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homebuilt camping LED using rechargeable (3.7V) Li-Po cell


Joined: Aug 22 2011
Posts: 1

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Post Mon Aug 22, 2011 9:12 am

Would like to build a fairly simple camping lantern / light from a 3.7v Li-Po cell phone battery. Wish to either charge wth solar cell, or as backup use a hand crank (generator). Question is what LED's would be applicable, and not have the added hassle of wiring on a resistor. I have connected several laying around my shop, (MOSTLY scavenged out of broken or junk devices, RE;old 3rd brakelights,blinkers and a couple out of kids toys; O don't know any ratings for individual LED's [IF THERE EVEN ARE ANY, Are they all the same????]), and none have 'BLOWN', even left some on over night. Still glowing pretty well into the next day. Would like to keep the system as simple/lightweight as possible. AND I'm pretty new to messing W/ LED's, though have fundamental understandig of Electrical Theory. [Not TOO MUCH of a *******. Any help would be Great. Thanks

Joined: Aug 29 2011
Posts: 10

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Post Wed Aug 31, 2011 12:40 pm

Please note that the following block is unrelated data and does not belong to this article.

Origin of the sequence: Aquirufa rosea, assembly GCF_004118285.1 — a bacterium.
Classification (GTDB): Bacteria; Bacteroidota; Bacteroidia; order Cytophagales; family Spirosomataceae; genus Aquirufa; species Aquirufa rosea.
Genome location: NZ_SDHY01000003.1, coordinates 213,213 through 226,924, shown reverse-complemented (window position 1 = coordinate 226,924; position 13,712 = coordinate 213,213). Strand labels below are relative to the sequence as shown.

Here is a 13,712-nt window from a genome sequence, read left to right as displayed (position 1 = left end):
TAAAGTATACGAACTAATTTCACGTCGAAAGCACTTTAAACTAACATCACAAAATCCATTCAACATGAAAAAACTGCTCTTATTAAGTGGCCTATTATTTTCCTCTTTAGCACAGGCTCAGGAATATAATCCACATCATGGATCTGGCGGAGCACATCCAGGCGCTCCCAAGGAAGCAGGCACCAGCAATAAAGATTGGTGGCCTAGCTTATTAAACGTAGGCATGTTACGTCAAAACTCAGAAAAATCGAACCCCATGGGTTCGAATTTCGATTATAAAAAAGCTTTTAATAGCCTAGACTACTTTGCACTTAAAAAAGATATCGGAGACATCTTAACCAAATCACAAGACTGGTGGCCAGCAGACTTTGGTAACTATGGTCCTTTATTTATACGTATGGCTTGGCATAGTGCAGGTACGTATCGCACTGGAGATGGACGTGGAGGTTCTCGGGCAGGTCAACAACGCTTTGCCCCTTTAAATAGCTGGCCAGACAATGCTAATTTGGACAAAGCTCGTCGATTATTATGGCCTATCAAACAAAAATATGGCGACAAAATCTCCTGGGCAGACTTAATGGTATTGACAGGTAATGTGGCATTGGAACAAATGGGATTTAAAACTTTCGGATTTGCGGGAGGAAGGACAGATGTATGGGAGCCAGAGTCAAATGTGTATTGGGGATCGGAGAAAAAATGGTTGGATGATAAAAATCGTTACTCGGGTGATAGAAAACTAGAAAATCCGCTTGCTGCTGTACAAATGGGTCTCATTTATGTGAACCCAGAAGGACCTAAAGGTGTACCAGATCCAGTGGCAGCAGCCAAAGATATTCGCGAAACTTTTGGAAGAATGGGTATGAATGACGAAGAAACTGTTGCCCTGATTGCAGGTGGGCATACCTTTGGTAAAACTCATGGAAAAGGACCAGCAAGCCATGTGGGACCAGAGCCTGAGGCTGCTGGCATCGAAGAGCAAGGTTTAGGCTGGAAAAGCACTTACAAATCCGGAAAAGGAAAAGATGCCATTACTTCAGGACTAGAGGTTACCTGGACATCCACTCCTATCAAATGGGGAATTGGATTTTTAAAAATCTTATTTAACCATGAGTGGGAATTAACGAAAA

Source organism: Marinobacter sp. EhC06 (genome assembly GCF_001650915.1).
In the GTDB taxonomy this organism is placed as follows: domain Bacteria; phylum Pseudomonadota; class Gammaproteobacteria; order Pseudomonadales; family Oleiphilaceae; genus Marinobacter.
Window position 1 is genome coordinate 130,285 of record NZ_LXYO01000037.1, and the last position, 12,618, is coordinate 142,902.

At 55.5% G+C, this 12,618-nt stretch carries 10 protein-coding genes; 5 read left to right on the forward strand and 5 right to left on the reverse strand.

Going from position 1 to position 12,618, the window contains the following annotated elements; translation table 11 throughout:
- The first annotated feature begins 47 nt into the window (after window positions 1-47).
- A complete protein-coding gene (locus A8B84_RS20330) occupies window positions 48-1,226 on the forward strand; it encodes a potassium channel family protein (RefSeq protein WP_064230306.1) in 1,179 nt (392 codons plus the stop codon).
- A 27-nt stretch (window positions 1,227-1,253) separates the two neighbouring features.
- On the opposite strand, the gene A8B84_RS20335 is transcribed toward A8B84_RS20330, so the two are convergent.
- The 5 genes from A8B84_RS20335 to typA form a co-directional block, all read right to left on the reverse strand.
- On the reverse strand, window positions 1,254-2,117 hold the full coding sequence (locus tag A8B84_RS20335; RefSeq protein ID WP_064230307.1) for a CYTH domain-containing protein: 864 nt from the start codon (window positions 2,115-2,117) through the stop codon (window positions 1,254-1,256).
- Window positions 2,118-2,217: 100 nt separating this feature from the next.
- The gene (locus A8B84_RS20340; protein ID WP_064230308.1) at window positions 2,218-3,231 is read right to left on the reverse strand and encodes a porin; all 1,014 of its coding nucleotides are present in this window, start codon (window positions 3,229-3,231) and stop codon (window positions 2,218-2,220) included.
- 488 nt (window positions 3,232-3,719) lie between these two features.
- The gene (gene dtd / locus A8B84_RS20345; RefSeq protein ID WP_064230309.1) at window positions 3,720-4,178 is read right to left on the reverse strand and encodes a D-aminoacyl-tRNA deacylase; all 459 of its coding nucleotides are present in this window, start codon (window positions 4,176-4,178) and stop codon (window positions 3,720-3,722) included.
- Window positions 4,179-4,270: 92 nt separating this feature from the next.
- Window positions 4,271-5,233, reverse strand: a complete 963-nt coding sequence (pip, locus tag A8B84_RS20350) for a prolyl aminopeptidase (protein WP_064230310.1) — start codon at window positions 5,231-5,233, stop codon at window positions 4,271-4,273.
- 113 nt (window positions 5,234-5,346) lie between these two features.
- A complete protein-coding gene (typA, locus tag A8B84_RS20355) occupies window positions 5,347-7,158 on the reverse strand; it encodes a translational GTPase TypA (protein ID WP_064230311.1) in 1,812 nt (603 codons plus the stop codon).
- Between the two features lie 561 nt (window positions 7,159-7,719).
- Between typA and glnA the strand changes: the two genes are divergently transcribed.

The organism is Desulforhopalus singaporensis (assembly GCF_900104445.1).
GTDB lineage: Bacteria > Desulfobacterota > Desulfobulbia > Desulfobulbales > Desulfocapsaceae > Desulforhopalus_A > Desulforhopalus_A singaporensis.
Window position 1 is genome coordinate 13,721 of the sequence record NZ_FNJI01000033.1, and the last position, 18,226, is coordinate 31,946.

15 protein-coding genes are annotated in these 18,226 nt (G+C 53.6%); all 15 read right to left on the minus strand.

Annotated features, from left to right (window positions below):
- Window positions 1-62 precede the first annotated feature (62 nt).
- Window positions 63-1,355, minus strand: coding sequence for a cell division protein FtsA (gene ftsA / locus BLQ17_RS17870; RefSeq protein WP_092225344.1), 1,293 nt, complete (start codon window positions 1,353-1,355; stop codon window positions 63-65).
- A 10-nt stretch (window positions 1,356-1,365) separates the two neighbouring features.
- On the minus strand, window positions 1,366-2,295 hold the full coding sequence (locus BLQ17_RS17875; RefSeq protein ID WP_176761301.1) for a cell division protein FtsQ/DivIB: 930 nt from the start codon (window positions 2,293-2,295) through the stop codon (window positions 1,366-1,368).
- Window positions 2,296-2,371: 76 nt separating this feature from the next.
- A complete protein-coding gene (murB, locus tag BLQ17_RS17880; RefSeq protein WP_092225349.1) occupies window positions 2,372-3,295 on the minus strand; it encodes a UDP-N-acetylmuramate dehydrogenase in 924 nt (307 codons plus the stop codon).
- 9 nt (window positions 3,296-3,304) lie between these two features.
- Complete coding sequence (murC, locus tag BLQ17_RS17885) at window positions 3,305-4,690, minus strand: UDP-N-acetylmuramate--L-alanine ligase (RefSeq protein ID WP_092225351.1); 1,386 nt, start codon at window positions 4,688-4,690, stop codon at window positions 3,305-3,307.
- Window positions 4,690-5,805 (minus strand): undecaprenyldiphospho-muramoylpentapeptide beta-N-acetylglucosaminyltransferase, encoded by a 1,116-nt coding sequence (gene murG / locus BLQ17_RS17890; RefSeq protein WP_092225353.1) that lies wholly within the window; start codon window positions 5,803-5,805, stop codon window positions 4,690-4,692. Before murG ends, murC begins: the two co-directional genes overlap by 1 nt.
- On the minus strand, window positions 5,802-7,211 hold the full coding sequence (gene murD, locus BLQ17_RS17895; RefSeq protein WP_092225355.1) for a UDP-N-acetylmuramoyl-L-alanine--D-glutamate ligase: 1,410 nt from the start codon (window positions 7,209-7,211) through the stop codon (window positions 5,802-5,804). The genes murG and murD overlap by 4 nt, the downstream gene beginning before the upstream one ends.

I'm always very wary of Li-Po batteries being used outside of what their exact design is. Hobbyists love Li-Po design because it can release energy very quickly, making it ideal for RC use. What's not so ideal is that they are known to smoke, catch fire, and blow up. they are known to smoke catch fire, and blow up. They're also extremely cranky about charging, so a hand crank or a solar cell wouldn't work with a Li-Po at all. If at all possible, I recommend using small Ni-mH batteries - they're much more stable, and can still be small enough to be ideal for your use.

If you don't want to use resistors, you can use small banks of LEDs wired in series. a 3.7v battery is pretty close to the average voltage for a white LED (3.2v), but to aboid shortening their life, you should hook 2 LEDs together in series. Use as many pairs of LEDs in series that you want, and voila! you have your lantern.

You could also get something like this and have the 3.7v Li-ION battery and solar panel taken care of for you. Just add LEDs.

Joined: Nov 20 2011
Posts: 2

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Post Sun Nov 20, 2011 10:54 pm

LEDinsider suggests that it can be used to replace any household 100-120 watt incandescent/halogen bulb, although due to the size of the 12v led bulbs, you can only use in locations where a PAR38 bulb with a 4-3/4" diameter will properly fit.

Last edited by Prescott on Tue Nov 22, 2011 8:26 pm, edited 2 times in total
bad venge

Joined: Jul 28 2007
Posts: 3550

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Post Mon Nov 21, 2011 3:57 am

Yes but that will not run off the 3.7 volt BATTERY he listed icon_redface.gif
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